For the price of INR 12000-15000/- I can make a huge a*s planar magnetic. That can be 5 ft by 1.5 ft with PET-mylar film and quality finish!! It will also cover the entire frequency range though a sub will definitely help. At 4 ohms :).

This is inclusive of any making and convenience charges.

Stop buying and start building!!

Regards,
~A

EDIT: I am speaking a PAIR of full range planars for that price! XD

Only possible in India! ;)
 
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turgid

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Unfortunately I will have to put a pause to this project due to an interview call from Mumbai for my visa. Hope to continue within a few weeks.

Knee deep to look away now :)
 

turgid

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Back from Mumbai only to see the magnets have twisted the iron bars from its normal position! And some magnets have pierced through the film. Might have to start work all over again and glue the magnets to the bars. Sadly, I am thinking of not continuing with this project due to time constraints!

I am reposting the pic from post #5 as it reports a broken link.

Here the magnets are placed onto the iron bars and film is elongated and attached onto the frame. The reflection of the flash is caught by the film.
 

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turgid

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I can share the details of the build so far, which are just the frames, but for the pictures you might have to wait till tomorrow. Thanks,
 

turgid

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(Disclosure: Before I continue, you should know that I have this rather stream of consciousness approach to writing that is characterized by super long sentences that sometimes even I find irritating. So please bear with me.)

This is a continuation of a project I left halfway a year or so ago due to my studies. This is a completely experimental design with stuff you can find anywhere and everywhere. The project is not yet completed but enough to share here.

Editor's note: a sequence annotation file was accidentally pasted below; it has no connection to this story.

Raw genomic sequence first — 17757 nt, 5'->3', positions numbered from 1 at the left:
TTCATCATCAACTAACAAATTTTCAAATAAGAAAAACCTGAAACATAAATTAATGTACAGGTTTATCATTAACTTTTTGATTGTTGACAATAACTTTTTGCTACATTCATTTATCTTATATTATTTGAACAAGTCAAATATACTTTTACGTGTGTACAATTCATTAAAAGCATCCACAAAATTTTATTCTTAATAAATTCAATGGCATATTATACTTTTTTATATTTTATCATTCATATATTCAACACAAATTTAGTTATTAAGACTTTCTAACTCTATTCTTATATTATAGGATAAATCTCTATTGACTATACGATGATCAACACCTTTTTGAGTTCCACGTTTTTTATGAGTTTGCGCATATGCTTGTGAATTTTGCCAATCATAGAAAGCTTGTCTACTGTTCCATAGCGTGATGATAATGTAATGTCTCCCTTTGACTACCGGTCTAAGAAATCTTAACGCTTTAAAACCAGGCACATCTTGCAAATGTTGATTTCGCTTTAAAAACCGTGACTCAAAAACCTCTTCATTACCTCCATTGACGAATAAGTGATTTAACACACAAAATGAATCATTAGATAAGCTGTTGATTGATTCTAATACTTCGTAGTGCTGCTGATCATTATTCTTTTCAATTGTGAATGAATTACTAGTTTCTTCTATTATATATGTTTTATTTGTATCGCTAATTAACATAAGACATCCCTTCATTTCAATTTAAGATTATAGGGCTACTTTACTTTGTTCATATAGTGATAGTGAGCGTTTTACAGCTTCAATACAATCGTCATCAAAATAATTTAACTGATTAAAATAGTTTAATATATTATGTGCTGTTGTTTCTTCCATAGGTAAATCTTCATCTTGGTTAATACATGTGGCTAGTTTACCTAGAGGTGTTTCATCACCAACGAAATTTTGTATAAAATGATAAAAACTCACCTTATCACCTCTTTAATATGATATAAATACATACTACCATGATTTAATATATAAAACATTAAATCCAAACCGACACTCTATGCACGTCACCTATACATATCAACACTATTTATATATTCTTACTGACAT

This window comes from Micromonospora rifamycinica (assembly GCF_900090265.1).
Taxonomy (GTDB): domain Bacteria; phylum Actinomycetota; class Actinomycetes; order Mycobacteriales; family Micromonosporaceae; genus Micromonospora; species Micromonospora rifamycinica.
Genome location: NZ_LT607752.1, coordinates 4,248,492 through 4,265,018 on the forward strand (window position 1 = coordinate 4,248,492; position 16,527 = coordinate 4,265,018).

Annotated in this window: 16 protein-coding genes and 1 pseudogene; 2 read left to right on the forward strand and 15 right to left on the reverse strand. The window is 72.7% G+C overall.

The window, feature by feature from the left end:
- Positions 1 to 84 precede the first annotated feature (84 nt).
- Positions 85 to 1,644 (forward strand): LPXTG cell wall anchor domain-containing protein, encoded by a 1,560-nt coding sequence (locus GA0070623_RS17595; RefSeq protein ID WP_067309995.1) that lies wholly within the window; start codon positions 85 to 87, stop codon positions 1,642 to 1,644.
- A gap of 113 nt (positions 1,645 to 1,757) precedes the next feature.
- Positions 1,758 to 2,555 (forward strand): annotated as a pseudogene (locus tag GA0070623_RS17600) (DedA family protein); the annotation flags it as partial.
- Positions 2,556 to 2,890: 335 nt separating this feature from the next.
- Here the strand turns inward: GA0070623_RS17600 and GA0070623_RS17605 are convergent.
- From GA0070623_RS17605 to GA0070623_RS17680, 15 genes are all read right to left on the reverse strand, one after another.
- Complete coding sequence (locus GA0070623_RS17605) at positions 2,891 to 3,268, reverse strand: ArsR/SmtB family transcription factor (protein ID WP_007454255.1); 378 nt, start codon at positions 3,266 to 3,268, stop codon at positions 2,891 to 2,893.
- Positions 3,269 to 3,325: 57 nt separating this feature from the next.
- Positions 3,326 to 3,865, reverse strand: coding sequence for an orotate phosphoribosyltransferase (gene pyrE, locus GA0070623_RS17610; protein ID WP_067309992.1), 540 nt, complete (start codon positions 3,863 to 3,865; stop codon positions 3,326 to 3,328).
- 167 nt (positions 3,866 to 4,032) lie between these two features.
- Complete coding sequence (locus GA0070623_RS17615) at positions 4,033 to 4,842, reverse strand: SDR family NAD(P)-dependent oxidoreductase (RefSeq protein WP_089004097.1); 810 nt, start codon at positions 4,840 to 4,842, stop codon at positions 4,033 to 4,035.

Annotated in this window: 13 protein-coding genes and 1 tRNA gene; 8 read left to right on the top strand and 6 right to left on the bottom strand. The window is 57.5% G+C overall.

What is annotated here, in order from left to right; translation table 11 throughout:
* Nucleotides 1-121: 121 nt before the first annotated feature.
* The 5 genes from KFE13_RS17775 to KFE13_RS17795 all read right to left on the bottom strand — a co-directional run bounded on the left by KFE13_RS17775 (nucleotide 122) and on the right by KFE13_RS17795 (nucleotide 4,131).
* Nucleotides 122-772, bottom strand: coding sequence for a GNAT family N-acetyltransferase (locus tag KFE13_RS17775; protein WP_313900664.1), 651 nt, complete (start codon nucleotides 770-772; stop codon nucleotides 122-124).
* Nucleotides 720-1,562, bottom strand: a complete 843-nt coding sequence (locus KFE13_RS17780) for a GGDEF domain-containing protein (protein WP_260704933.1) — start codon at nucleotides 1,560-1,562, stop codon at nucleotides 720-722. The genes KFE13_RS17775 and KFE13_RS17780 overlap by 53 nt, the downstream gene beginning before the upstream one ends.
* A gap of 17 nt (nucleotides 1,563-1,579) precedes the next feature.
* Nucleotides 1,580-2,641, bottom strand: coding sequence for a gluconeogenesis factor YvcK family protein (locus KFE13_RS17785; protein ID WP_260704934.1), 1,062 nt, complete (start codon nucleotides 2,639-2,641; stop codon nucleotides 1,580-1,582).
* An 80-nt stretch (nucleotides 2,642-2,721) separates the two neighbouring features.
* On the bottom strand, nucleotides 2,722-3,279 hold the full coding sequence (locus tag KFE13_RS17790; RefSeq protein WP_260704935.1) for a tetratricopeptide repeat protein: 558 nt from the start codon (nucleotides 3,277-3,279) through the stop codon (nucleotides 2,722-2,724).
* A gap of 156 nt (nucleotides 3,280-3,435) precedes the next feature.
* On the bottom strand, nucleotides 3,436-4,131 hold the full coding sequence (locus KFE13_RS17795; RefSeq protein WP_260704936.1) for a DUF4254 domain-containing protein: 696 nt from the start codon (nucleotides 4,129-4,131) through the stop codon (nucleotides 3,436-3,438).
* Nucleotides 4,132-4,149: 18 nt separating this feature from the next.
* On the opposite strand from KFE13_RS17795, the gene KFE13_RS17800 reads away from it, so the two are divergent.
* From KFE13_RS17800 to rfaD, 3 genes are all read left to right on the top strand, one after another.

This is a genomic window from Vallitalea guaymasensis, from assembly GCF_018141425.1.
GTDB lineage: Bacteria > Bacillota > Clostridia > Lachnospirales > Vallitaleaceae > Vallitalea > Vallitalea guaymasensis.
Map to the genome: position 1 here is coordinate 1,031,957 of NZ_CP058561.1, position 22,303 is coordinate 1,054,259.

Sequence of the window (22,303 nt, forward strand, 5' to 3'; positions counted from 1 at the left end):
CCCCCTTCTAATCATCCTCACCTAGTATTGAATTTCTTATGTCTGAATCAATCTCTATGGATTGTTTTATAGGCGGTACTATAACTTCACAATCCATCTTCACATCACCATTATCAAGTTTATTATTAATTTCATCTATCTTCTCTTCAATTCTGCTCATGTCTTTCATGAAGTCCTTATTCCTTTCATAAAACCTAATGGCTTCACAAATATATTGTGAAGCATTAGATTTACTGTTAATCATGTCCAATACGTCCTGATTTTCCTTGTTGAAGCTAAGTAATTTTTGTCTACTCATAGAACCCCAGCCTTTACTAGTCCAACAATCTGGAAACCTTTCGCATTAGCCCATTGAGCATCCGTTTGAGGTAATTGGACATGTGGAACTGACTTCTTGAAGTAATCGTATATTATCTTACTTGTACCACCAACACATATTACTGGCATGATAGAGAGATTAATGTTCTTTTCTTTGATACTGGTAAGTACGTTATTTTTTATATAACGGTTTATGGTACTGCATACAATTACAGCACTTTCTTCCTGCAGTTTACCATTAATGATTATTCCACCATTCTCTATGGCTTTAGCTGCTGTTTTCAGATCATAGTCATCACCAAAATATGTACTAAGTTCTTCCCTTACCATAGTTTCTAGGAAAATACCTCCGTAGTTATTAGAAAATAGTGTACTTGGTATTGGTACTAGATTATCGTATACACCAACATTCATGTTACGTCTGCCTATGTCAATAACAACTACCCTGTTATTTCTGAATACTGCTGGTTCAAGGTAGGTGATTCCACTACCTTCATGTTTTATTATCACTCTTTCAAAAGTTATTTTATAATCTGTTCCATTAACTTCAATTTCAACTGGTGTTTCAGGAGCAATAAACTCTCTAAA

Conventional planar designs have their conductors in between the pole pieces. Since this is the optimum placement. So there is column of magnets with same poles facing a conductor carrying the music signal; with opposite poles in adjacent columns. So with change in music signal (AC), the magnets push or pull the wire and in turn the diaphragm which this wire is attached to. My issue with this design is the use of glue, which I am not a big fan of. I have found Araldite 2 part epoxy glue to be the best for gluing magnets. No superglue or contact cement works. Yet for this project, I am not using any glue. Also the diaphragm which is usually PET film is a pain in the neck since local dealers requested a minimum order of 10kg! So naturally I reach the questions, 1) How can I get a proof of concept planar without gluing those magnets with araldite? 2) How can I make a diaphragm without using PET film, be it Mylar or food wrap or whatever?

Other problems with planar design includes matching the impedance with the amp which is tricky unless you opt for step-down transformers. This is given by the formula Ns/Np = (Zs/Zp)^0.5 ; I have made a few ribbons with mediocre results and used high wattage resistors to bring up the load the amp sees, this affects the sound quality negatively but is the easiest method. I used stead 2ohm resistors rated at 50W for my recent ribbon design. Ribbons like conventional speakers are current dependent loudspeaker unlike E-stat or Piezo which are voltage dependent. So if you are to opt for a transformer make sure the secondary current rating is high.